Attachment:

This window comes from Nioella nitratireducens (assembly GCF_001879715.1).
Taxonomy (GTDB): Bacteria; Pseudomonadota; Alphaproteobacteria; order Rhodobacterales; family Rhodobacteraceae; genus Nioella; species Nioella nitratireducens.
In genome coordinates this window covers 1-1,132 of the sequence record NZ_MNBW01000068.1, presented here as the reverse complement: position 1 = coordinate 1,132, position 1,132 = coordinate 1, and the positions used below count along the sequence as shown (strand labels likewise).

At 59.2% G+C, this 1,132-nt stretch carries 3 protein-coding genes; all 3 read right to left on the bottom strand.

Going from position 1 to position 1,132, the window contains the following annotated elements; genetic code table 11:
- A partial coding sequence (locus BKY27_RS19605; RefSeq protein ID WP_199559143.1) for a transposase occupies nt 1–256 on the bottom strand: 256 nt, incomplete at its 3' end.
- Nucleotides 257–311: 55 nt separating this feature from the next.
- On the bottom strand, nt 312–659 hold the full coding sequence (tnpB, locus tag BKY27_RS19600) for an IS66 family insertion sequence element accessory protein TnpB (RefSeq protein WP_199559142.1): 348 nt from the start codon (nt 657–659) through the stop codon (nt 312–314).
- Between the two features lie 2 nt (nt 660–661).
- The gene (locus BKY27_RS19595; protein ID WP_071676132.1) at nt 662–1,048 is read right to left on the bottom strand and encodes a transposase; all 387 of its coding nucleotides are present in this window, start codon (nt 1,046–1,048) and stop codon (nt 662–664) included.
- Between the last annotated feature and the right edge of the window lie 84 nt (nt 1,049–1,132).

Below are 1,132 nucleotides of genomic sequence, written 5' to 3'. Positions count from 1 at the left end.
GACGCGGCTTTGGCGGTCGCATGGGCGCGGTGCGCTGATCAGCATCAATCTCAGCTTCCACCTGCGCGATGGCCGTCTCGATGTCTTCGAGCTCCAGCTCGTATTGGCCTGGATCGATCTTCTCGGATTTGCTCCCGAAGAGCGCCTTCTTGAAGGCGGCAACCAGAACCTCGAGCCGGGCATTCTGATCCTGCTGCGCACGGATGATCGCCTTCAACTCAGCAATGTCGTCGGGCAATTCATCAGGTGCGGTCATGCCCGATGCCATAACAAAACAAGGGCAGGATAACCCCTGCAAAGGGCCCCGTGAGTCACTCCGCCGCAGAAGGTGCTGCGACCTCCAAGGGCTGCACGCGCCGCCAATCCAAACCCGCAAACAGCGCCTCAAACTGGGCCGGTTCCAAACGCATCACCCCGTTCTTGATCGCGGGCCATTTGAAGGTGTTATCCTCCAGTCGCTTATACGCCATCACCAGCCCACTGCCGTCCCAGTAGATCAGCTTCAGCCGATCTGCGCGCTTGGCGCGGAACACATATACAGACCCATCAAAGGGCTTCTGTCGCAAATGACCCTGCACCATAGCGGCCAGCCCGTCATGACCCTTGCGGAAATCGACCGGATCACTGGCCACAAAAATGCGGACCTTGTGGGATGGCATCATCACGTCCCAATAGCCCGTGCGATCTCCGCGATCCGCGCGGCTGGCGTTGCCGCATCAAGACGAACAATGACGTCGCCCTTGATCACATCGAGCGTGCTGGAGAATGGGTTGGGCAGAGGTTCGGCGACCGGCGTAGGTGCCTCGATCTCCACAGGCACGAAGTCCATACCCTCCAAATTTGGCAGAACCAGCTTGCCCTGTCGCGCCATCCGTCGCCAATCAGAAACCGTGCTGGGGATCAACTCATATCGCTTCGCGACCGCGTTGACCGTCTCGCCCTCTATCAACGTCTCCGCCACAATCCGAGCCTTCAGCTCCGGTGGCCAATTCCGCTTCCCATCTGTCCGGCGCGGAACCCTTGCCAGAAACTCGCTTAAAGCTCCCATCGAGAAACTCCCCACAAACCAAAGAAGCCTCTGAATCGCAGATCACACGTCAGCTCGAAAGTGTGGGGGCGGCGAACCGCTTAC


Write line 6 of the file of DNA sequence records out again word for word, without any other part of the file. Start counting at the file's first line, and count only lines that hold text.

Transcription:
- A partial coding sequence (locus BKY27_RS19605; RefSeq protein ID WP_199559143.1) for a transposase occupies nt 1–256 on the bottom strand: 256 nt, incomplete at its 3' end.